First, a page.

On-box Command Output Storage
This would allow you to compare pre and post-change show command output for instance, which leads us to the next feature (thanks to Mike Bushong). I kind of covered this but wanted to be more explicit. This could be in-memory and indexed.
Functions allowing comparison of stored configurations, show command output or anything else (thanks to Mike Bushong).
Validation and Linking
Perhaps more suited to GUI tools but there’s still some utility in this, for instance automatically running a suitable show command after you’ve changed the configuration of something, or forcing the display of log entries/events related to something you’ve just configured (an interface going down, a duplex mismatch, an OSPF neighbour failure etc.) (thanks to Mike Bushong).
Configuration Commit and Rollback
The benefits are obvious (available with Juniper, Vyatta and VyOS – thanks to Paul Boot)
Without requiring a reboot (available with tmsh).
Simples. Supported by most I think.
I have to add Russ’ two points found in the comments below (thanks Russ); I’d overlooked these but I think they are both essential.
This may seem picky or downright obscure but I believe this is important even if it’s effects are only subconscious perhaps. This relates to my points about commands being meaningful but extends it somewhat. Every command, no matter where you might be in the hierarchy should use consistent grammar unless doing so negates the use of that hierarchy. My ideal would be verb/action, noun/subject1, noun/subject2…, noun/data(if required) | noun/state(if required) and adjective/option/parameter/filter.
Greg Ferro’s article here makes it clear there’s even more to consider such as avoiding double negatives, consistency with negative and positive commands (enable, disable, shutdown) and so on. There’s also some good thoughts in this piece from Julian Dunn of Chef.
Consistent Command Structure
This relates to the previous point but also includes other elements. If something is enabled or disabled then all objects should adhere to this; interfaces shouldn’t be shutdown or downed, they should be enabled and disabled or restarted and so on.
Multiple Action Commands
This leads on from the previous point (although it’s not mentioned by Russ). The ‘restart’ command should be available rather than having to use disable and enable and the like.
Don’t confuse this with transaction consistency or similar concepts. This simply means that any multiple action commands ‘roll back’ unless each command is successful. Additionally, any ‘risky’ single action commands can have a default rollback period (say two minutes) in which time if the user doesn’t confirm success the modification is reversed. This would avoid the need for ‘reload in 5’ and similar.
Ivan’s related article here and Mike Bushong‘s comments in particular got me thinking on the subject of standardisation; A simple concept but what a difference it would make. Standard commands, output, structure, facuilities, colouring and so on would make everything so much easier. Surely I don’t need to explain the ‘standard’ benefits of why this would be amazing and help everyone. Anyone want to help me write an RFC?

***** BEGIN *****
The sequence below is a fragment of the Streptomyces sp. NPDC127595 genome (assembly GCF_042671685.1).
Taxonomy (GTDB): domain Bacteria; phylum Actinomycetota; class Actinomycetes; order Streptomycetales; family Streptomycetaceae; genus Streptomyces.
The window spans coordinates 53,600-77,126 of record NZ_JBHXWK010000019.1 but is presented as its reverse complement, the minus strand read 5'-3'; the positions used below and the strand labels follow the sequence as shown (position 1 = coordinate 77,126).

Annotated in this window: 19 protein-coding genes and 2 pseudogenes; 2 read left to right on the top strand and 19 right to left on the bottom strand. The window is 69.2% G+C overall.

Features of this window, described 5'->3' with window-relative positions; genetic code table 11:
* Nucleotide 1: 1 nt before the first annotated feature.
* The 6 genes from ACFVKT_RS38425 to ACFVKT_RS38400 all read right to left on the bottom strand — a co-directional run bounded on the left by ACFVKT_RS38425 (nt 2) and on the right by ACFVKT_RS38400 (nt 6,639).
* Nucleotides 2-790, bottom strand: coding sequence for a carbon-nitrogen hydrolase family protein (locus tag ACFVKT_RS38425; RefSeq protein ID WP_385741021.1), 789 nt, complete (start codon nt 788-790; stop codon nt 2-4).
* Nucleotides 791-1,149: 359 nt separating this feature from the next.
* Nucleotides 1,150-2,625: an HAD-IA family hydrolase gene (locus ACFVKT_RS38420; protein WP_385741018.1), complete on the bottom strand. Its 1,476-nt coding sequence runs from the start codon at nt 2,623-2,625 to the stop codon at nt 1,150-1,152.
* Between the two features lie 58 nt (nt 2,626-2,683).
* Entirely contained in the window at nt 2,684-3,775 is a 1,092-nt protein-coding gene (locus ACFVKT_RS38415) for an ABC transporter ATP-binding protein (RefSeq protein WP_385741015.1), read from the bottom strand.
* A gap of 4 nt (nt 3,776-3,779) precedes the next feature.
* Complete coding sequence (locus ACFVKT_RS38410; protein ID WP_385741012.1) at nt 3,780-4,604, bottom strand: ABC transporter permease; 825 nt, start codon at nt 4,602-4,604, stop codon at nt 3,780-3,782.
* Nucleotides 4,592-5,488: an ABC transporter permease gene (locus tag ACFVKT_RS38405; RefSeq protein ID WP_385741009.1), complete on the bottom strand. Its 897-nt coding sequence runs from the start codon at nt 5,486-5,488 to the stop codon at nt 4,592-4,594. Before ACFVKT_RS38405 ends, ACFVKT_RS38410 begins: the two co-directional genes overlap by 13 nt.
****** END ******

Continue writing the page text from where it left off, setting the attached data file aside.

A Consistent Data Model
This and the next came to mind as I considered The Attributes of a Great Network Device API
A seemingly very simple requirement, express all output data in a consistent format. Don’t use a status of UP in one place and ENABLED in another. Use status or state, don’t switch between the two randomly. All time data should be in the same format, output in bits, bytes or Mb and so on.
Machine Readable Output
Provide an option to have command output formatted in a machine friendly way, JSON, XML, simple CSV, it doesn’t really matter. Just something that I don’t have to fiddle with too much to feed it into Excel, a database or whatever else I’m forced to use.
Auto-complete Possibility Rotation
This one comes from the Minecraft command editor, courtesy of one of my kids. If auto-complete doesn’t find an unambiguous match, instead of just doing nothing, cycle through the possibilities if there are say, ten or less. This could be made even more useful by applying some ‘intelligence’ so rather that working alphabetically, instead the most likely commands are cycled through first.
I could go on. I’m sure there are other time saving & useful functions and approaches that I haven’t come across which could be applied to the OpenDaylight CLI and many others. If you know of any, do let me know in the comments section below. There must be more out there, and I’m very keen to learn about it. And perhaps (just maybe) you and I can influence the future just a little.
Some interesting points on the CLI and Unix/Linux commands here: https://mkremins.github.io/blog/unix-not-acceptable-unix/